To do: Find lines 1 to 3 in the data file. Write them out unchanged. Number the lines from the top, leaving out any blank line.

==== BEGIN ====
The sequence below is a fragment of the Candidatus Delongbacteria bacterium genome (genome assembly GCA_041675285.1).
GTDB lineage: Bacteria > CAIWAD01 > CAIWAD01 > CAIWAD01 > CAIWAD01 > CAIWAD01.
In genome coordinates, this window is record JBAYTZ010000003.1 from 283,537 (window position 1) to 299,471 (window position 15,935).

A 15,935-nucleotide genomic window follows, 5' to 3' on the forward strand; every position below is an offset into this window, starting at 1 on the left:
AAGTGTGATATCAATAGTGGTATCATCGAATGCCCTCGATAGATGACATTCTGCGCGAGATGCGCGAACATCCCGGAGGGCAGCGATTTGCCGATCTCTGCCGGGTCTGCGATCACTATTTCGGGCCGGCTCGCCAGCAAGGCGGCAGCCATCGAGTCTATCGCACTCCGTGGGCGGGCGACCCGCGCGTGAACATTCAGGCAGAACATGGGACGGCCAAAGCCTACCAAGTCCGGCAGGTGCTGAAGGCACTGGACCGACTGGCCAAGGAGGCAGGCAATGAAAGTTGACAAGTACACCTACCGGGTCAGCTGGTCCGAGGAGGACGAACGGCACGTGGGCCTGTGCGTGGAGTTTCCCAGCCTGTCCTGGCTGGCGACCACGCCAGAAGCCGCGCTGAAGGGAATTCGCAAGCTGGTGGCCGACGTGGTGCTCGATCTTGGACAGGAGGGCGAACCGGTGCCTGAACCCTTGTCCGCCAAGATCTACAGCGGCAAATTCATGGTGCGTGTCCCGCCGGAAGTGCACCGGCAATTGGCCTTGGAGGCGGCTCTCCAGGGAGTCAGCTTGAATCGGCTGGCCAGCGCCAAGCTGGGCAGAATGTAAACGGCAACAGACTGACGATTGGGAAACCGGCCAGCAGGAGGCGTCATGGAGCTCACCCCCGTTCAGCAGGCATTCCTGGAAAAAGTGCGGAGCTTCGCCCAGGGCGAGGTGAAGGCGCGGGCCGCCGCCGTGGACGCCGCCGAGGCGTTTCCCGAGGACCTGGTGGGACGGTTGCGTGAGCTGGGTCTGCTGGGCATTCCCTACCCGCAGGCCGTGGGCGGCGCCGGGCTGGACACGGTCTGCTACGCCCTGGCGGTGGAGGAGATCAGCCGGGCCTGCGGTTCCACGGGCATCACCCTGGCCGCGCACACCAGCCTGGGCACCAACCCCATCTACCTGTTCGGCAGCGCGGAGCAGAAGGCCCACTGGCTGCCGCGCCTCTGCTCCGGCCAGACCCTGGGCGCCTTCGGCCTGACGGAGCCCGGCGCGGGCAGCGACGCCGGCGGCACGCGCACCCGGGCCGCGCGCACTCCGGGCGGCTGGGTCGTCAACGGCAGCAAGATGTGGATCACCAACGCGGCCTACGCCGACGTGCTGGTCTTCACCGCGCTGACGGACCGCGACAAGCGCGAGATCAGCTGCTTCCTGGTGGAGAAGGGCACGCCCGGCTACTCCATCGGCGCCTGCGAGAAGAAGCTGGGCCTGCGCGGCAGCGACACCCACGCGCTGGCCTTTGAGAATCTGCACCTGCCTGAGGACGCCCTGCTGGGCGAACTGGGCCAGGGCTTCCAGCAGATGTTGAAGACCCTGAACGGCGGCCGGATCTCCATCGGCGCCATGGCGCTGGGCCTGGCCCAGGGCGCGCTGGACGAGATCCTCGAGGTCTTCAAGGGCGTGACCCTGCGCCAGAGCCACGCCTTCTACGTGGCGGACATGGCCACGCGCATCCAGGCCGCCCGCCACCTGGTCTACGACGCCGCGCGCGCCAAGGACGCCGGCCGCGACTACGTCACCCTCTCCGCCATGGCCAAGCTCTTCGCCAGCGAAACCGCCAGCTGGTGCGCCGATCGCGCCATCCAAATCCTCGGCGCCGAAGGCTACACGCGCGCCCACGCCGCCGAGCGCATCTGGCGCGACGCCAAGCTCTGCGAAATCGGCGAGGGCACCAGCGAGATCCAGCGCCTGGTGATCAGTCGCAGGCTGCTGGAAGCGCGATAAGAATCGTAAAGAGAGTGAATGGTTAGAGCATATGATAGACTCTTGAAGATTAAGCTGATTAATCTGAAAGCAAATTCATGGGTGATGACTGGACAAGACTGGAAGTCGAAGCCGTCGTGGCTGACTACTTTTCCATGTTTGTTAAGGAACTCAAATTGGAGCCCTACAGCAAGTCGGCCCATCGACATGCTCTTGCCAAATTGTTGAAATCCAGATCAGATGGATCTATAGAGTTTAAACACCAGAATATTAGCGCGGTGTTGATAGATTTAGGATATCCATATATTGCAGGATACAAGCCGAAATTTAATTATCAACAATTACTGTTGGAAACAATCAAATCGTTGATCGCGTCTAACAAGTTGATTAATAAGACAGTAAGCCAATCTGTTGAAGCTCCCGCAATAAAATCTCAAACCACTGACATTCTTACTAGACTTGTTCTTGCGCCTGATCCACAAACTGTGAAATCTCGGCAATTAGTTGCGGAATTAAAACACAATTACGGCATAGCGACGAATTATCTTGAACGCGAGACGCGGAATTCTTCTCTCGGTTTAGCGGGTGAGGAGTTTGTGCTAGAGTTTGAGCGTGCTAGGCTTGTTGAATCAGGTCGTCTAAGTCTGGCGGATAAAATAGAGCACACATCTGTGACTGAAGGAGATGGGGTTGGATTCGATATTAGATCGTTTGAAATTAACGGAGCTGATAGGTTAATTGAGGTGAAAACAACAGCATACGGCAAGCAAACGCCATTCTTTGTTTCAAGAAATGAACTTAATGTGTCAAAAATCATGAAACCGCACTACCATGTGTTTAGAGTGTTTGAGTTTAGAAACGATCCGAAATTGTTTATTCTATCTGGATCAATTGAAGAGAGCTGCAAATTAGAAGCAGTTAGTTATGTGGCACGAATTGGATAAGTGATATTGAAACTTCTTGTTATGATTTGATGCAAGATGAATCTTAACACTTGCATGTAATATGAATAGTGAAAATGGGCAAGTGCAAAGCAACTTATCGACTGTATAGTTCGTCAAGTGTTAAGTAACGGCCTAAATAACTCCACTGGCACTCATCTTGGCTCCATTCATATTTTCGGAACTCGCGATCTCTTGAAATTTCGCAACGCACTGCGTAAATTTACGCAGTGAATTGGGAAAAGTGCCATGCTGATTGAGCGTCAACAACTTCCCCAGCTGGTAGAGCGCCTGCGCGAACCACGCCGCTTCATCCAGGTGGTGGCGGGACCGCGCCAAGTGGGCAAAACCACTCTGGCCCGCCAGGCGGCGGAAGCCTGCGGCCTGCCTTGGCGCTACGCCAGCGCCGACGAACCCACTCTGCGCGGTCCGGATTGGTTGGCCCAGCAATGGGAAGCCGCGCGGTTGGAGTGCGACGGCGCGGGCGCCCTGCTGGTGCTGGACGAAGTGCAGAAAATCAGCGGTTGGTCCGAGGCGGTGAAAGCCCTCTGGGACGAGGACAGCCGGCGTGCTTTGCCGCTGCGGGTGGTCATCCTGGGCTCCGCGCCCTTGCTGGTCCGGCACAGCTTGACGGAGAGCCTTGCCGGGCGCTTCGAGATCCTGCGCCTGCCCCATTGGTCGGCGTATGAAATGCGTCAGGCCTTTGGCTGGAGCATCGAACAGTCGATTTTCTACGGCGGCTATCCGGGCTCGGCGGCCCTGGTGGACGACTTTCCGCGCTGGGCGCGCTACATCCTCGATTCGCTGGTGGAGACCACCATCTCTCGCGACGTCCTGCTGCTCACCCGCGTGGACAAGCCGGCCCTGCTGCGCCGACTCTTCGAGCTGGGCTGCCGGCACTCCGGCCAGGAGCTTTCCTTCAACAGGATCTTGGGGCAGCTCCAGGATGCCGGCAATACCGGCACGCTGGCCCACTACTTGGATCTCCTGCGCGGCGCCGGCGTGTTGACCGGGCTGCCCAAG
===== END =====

The sequence below is a fragment of the Candidatus Delongbacteria bacterium genome (genome assembly GCA_041675285.1).
GTDB lineage: Bacteria > CAIWAD01 > CAIWAD01 > CAIWAD01 > CAIWAD01 > CAIWAD01.
In genome coordinates, this window is record JBAYTZ010000003.1 from 283,537 (window position 1) to 299,471 (window position 15,935).